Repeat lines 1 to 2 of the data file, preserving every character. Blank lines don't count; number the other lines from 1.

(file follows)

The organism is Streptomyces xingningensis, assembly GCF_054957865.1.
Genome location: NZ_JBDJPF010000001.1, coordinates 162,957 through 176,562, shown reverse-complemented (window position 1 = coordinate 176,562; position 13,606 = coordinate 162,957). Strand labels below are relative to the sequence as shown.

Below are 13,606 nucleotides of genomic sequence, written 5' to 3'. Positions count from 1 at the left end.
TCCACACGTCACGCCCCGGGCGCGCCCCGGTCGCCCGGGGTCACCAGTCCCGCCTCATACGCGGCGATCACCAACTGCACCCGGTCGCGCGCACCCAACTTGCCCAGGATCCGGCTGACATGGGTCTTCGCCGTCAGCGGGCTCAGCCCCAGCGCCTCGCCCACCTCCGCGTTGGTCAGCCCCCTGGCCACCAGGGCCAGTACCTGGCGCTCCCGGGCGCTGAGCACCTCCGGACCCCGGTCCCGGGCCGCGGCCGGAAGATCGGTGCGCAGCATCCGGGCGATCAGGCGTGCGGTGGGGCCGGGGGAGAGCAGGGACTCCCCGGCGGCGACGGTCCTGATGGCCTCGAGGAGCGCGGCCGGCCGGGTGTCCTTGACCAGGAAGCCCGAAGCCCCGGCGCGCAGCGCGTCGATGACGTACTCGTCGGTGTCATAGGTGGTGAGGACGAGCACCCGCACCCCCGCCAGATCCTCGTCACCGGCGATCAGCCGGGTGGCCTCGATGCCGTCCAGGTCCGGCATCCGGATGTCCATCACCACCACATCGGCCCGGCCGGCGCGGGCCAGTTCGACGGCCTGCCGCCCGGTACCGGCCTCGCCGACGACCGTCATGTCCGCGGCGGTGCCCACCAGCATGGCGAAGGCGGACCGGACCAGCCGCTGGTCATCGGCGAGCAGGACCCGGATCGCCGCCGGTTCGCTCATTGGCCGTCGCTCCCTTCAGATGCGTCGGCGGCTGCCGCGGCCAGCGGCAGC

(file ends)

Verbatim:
The organism is Streptomyces xingningensis, assembly GCF_054957865.1.
Genome location: NZ_JBDJPF010000001.1, coordinates 162,957 through 176,562, shown reverse-complemented (window position 1 = coordinate 176,562; position 13,606 = coordinate 162,957). Strand labels below are relative to the sequence as shown.